The Sensitivity of Core-Collapse Supernovae to Nuclear Electron Capture, Sullivan, C., O'Connor, E., Zegers, R. G. T., Grubb, T., Austin, S. M., accepted to ApJ arXiv link
Monte Carlo Neutrino Transport Through Remnant Disks from Neutron Star Mergers, Richers, S., Kasen, D., O'Connor, E., Fernandez, R., Ott, C.D., ApJ 813 38 2015 ApJ link arXiv link
Effects of the microphysical Equation of State in the mergers of magnetized Neutron Stars With Neutrino Cooling, Palenzuela, C., Liebling, S. L., Neilsen, D., Lehner, L., Caballero, O. L., O'Connor, E. Anderson, M., PRD 92 044045 2015 PRD link arXiv link
An Open-Source Neutrino Radiation Hydrodynamics Code for Core-Collapse Supernovae, O'Connor, E. ApJS 219 24 2015 ApJS link arXiv link
Post-merger evolution of a neutron star-black hole binary with neutrino transport, Foucart, F., O'Connor, E, Roberts, L., Duez, M.D., Haas, R., Kidder, L.E., Ott, C.D. Pfeiffer, H.P., Scheel, M.A., Szilagyi, B., PRD 91 124021 2015 PRD Link arXiv link
Magnetized neutron stars with realistic equations of state and neutrino cooling, Neilsen, D., Liebling, S.L., Anderson, M., Lehner, L., O'Connor, E. Palenzuela, C., PRD 89 104029 2014 PRD link arXiv link
Neutron star-black hole mergers with a nuclear equation of state and neutrino cooling: Dependence in the binary parameters, Foucart, F., Deaton, M. B., Duez, M. D., O'Connor, E., Ott, C. D., Haas, R., Kidder, L. E., Pfeiffer, H. P., Scheel, M. A., Szilagyi, B. PRD 90 024026 2014 PRD Link arXiv link
High-Resolution Three-Dimensional Simulations of Core-Collapse Supernovae in Multiple Progenitors, Couch, S. M., O'Connor, E., ApJ 785 123 2014 ApJ link arXiv link
The Influence of Thermal Pressure on Hypermassive Neutron Star Merger Remnants, Kaplan, J. D., Ott, C. D., O'Connor, E., Kiuchi, K., Roberts, L., Duez, M. ApJ 790 19 2014 ApJ Link arXiv link
Black Hole-Neutron Star Mergers with a Hot Nuclear Equation of State: Outflow and Neutrino-Cooled Disk for a Low-Mass, High-Spin Case, Deaton, M. B., Duez, M. D., Foucart, F., O'Connor, E., Ott, C. D., Kidder, L. E., Muhlberger, C. D., Scheel, M. A., Szilagyi, B. ApJ 776 47 (2013) ApJ link arXiv link
General-Relativistic Simulations of Three-Dimensional Core-Collapse Supernovae, Ott, C.D., Abdikamalov, E., Moesta, P., Haas, R., Drasco, S., O'Connor, E., Reisswig, C., Meakin, C., Schnetter, E. ApJ 768 115 (2013), ApJ link arXiv link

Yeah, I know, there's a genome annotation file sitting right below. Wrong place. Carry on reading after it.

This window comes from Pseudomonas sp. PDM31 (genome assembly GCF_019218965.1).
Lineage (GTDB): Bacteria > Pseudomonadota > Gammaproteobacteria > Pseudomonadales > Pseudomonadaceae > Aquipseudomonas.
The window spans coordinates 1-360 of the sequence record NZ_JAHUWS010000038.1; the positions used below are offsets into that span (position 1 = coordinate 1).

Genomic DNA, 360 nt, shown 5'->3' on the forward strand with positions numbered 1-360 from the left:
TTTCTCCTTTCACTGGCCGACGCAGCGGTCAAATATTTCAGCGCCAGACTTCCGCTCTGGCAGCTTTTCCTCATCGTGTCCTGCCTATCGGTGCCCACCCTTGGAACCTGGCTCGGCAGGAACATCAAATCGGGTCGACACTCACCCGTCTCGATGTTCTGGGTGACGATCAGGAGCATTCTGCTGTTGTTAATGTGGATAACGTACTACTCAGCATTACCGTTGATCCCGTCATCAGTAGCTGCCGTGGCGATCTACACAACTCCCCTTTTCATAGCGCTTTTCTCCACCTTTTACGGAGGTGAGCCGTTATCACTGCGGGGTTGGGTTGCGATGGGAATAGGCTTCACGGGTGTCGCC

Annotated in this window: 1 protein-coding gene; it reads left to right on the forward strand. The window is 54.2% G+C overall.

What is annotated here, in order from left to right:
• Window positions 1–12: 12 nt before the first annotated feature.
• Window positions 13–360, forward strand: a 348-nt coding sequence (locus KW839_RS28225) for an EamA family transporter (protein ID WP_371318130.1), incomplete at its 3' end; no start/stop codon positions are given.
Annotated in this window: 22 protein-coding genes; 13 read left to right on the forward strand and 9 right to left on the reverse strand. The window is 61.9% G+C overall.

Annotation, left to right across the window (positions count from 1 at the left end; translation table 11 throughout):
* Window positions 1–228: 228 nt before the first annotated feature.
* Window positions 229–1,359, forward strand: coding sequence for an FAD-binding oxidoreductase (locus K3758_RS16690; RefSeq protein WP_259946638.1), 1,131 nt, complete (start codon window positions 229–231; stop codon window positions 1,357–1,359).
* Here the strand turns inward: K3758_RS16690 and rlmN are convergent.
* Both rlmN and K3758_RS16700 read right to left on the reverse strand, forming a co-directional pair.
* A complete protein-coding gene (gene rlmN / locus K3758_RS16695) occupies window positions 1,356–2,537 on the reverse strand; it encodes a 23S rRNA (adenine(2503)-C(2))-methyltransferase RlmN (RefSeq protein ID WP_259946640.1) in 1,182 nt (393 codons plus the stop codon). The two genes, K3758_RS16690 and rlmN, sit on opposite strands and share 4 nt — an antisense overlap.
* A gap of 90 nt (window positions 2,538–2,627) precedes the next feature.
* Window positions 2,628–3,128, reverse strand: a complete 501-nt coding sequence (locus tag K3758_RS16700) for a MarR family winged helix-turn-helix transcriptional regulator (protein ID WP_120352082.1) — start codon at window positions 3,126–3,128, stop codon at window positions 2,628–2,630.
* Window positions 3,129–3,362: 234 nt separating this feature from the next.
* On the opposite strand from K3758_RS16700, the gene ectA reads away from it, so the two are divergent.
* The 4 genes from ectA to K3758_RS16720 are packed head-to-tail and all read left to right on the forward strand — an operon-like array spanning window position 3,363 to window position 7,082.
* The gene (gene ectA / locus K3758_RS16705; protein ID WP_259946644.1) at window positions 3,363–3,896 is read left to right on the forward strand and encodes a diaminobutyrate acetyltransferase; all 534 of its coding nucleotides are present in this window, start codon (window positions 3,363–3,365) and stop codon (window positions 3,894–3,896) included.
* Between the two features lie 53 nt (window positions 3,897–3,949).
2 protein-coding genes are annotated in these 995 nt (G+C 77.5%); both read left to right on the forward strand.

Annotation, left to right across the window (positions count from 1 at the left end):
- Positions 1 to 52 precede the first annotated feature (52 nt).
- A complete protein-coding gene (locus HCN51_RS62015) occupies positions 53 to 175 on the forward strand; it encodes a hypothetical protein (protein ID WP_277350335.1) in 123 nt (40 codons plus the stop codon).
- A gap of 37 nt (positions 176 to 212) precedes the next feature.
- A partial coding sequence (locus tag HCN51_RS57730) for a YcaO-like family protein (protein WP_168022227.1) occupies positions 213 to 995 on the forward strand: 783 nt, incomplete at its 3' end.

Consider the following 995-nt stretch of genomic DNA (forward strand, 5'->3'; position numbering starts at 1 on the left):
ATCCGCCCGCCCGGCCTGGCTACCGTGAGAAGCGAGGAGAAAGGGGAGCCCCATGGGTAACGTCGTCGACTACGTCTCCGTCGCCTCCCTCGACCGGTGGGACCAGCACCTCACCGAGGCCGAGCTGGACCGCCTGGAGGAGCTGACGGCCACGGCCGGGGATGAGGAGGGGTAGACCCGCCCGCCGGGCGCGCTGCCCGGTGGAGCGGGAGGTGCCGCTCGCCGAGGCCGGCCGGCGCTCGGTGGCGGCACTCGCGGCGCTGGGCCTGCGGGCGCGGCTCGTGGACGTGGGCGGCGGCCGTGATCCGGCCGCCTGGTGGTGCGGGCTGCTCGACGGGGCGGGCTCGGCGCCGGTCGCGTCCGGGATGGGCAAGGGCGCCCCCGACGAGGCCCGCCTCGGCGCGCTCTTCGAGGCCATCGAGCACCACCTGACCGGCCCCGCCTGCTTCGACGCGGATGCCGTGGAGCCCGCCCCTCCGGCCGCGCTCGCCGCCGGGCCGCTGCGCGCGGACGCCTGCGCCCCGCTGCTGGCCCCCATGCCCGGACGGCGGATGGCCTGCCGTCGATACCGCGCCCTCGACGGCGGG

The Progenitor Dependence of the Preexplosion Neutrino Emission in Core-Collapse Supernovae, O'Connor, E. and Ott, C.D. ApJ 762 126 (2013), ApJ link arXiv link
Charged current neutrino interactions in core-collapse supernovae in a virial expansion, Horowitz, C.J., Shen, G., O'Connor, E., C.D. Ott PRC 86 065806 (2012) PRC link arXiv link
Correlated Gravitational Wave and Neutrino Signals from General-Relativistic Rapidly Rotating Iron Core Collapse, Ott, C.D., Abdikamalov, E., O'Connor, E., Reisswig, C., Haas, R., Kalmus, P., Drasco, S., Burrows, A., Schnetter, E. PRD 86 024026 (2012), arXiv link PRD link
A New Monte Carlo Method for Time-Dependent Neutrino Radiation Transport, Abdikamalov, E., Burrows, A., Ott, C.D., Loeffler, F., O'Connor, E., Dolence, J., Schnetter, E. ApJ 755 111 (2012), arXiv link ApJ link
The Arduous Journey to Black-Hole Formation in Potential Gamma-Ray Burst Progenitors, Dessart, L., O'Connor, E., Ott, C.D. ApJ 754 76 (2012), ApJ link arXiv link
The Role of Collective Neutrino Flavor Oscillations in Core-Collapse Supernova Shock Revival, Dasgupta, B., O'Connor, E., Ott, C.D. PRD 85 065008 (2012). PRD link, arXiv link
A Second Relativistic Mean Field and Virial Equation of State for Astrophysical Simulations, Shen, G., Horowitz, C.J., O'Connor, E., PRC 83 065808 (2011). PRC link, arXiv link
Black Hole Formation in Failing Core-Collapse Supernovae, O'Connor, E. and Ott, C.D. ApJ 730 70 (2011). ApJ link, arXiv link
Dynamics and Gravitational Wave Signature of Collapsar Formation, Ott, C.D., Reisswig, C., Schnetter, E., O'Connor, E., Sperhake, U., Loeffler, F., Diener, P., Abdikamalov, E., Hawke, I. and Burrows, A. PRL 106 161103 2011, PRL link, arXiv link
A New Open-Source Code for Spherically-Symmetric Stellar Collapse to Neutron Stars and Black Holes, O'Connor, E. and Ott, C.D., Class. Quan. Grav. 27, 114103 (2010). CQG link, arXiv link
Influence of light nuclei on neutrino-driven supernova outflows, Arcones, A., Martinez-Pinedo, G., O'Connor, E., Schwenk, A., Janka, H.Th., Horowitz, C.J., and Langanke, K., Phys. Rev. C 78, 015806 (2008). PRC link, arXiv link
Neutrino Breakup of A=3 Nuclei in Supernovae, O'Connor, E., Gazit, D., Horowitz, C.J., Schwenk, A., and Barnea, N., Phys. Rev. C 75, 055803 (2007). PRC link, arXiv link
Measurement of the 40Ca(α,γ)44Ti reaction relevant for supernova nucleosynthesis, Vockenhuber, C., Ouellet, C. O., The, L.-S., Buchmann, L., Caggiano, J., Chen, A. A., Crawford, H., D'Auria, J. M., Davids, B., Fogarty, L., Frekers, D., Hussein, A., Hutcheon, D. A., Kutschera, W., Laird, A. M., Lewis, R., O'Connor, E., Ottewell, D., Paul, M., Pavan, M. M., Pearson, J., Ruiz, C., Ruprecht, G., Trinczek, M., Wales, B., Wallner, A., Phys. Rev. C 76, 035801 (2007). PRC link
Charge-state distributions after radiative capture of helium nuclei by a carbon beam, Zylberberg, J., Hutcheon, D., Buchmann, L., Caggiano, J., Hannes, W. R., Hussein, A., O'Connor, E., Ottewell, D., Pearson, J., Ruiz, C., Ruprecht, G., Trinczek, M. and Vockenhuber, C. , NIM-B 254, 17 (2007). Science Direct link
Radio emission models of colliding-wind binary systems. Inclusion of IC cooling., Pittard, J. M., Dougherty, S. M., Coker, R. F., O'Connor, E., Bolingbroke, N. J., Astron. and Astrophys. 446, 1001 (2006). Astronomy and Astrophysics link, arXiv link
December, 2015